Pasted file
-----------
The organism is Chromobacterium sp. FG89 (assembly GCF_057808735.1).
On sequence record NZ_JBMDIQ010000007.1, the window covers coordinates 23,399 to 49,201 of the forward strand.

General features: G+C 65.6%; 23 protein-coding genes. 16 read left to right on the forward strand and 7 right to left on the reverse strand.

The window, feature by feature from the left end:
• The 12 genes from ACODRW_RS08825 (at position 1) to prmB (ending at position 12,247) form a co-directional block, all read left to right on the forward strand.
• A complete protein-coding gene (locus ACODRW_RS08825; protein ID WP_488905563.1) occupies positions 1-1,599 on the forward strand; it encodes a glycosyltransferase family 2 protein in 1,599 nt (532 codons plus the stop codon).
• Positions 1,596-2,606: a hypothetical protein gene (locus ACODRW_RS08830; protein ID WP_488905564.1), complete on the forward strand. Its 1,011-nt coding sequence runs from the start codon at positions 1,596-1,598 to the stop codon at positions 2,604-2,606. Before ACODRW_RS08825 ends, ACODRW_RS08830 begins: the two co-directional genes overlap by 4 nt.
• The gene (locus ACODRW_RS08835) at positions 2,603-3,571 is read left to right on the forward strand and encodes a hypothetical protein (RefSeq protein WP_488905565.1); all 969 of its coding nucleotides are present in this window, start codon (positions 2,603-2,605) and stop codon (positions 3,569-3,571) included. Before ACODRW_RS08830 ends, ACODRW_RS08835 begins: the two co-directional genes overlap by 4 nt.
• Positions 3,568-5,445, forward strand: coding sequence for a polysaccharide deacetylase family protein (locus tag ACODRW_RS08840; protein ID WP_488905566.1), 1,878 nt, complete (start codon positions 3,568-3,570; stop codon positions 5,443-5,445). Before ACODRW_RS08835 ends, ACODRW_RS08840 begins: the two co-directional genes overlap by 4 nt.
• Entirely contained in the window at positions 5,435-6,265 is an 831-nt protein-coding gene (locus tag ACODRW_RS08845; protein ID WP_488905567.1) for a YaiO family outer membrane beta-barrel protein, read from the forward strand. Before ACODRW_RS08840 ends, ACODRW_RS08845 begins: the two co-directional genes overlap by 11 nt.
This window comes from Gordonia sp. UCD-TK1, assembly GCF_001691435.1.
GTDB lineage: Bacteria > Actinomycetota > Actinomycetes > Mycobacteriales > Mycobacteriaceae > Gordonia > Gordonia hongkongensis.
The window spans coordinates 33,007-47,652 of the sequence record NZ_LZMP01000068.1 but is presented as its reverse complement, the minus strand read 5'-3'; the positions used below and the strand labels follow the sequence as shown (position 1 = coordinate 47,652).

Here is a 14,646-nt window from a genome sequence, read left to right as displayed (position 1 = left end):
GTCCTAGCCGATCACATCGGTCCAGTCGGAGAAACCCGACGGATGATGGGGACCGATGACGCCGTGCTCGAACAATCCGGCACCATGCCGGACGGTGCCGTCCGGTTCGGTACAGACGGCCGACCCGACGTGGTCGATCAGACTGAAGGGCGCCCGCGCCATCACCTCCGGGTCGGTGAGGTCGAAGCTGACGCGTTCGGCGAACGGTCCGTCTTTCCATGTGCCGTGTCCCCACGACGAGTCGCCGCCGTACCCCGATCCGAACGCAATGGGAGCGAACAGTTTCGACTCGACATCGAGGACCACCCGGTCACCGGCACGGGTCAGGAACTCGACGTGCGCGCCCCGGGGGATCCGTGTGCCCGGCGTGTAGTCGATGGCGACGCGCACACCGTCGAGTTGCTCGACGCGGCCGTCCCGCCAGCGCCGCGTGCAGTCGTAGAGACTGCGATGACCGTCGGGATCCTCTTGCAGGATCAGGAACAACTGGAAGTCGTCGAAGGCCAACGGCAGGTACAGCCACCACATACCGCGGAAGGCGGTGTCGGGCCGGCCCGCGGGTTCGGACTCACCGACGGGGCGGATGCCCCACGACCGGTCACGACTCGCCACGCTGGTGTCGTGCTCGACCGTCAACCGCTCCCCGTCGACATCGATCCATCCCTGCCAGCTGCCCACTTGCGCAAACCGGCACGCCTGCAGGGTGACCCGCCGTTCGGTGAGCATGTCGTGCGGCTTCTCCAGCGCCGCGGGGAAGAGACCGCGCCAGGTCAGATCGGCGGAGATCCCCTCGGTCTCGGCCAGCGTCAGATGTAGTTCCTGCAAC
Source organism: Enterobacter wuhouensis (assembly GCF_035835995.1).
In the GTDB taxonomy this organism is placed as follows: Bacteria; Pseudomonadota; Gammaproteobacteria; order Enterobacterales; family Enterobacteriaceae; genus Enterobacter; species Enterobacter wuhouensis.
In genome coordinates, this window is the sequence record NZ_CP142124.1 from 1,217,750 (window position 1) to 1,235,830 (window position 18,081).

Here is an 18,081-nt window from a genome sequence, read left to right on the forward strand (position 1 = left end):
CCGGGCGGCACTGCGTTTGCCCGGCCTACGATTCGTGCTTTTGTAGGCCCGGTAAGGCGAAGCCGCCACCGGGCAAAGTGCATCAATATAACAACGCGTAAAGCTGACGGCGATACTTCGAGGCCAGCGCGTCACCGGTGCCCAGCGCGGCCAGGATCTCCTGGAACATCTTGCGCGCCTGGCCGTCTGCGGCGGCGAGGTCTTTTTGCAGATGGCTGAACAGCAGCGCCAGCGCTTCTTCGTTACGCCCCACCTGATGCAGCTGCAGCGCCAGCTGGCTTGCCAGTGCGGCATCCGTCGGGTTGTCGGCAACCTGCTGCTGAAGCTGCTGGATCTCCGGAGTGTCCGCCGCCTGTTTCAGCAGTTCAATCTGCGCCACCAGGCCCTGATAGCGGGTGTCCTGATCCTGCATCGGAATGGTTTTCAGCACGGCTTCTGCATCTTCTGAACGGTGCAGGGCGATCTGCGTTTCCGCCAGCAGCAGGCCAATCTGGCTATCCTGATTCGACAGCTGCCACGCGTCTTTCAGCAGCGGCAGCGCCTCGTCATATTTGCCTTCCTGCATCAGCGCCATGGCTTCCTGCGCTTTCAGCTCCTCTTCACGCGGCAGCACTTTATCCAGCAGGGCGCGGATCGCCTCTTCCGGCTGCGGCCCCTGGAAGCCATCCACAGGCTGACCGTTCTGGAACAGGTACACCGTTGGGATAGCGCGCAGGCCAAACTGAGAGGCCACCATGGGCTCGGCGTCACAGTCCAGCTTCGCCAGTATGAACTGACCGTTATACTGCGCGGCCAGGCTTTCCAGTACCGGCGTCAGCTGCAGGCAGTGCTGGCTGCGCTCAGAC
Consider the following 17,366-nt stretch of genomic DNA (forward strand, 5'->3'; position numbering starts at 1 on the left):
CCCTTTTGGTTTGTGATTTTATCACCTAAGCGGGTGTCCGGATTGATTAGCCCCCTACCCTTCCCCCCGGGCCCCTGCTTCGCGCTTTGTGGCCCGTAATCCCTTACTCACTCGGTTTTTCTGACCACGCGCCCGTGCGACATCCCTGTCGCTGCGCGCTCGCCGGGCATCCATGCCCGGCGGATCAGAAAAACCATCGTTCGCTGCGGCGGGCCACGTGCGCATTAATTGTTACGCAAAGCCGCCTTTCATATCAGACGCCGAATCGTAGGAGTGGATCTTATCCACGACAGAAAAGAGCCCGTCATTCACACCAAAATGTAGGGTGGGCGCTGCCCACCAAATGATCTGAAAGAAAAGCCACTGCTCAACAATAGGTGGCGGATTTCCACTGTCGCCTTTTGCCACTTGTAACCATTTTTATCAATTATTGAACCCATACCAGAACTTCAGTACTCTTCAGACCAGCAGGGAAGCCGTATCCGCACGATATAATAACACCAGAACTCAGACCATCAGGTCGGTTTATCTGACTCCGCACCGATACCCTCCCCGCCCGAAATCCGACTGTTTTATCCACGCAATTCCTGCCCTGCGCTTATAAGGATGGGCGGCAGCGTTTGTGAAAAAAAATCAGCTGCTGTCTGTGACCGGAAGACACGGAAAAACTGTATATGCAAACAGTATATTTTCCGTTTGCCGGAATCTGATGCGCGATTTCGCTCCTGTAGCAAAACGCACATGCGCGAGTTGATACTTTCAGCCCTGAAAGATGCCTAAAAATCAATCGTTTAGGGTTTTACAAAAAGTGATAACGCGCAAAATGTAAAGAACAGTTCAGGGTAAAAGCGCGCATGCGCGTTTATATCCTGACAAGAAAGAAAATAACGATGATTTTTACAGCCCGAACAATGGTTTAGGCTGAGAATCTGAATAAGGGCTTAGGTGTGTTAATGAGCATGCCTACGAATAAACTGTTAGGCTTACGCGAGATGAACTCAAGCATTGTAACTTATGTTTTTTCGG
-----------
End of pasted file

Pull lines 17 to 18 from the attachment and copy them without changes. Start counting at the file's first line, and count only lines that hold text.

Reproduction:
In the GTDB taxonomy this organism is placed as follows: Bacteria; Pseudomonadota; Gammaproteobacteria; order Enterobacterales; family Enterobacteriaceae; genus Enterobacter; species Enterobacter wuhouensis.
In genome coordinates, this window is the sequence record NZ_CP142124.1 from 1,217,750 (window position 1) to 1,235,830 (window position 18,081).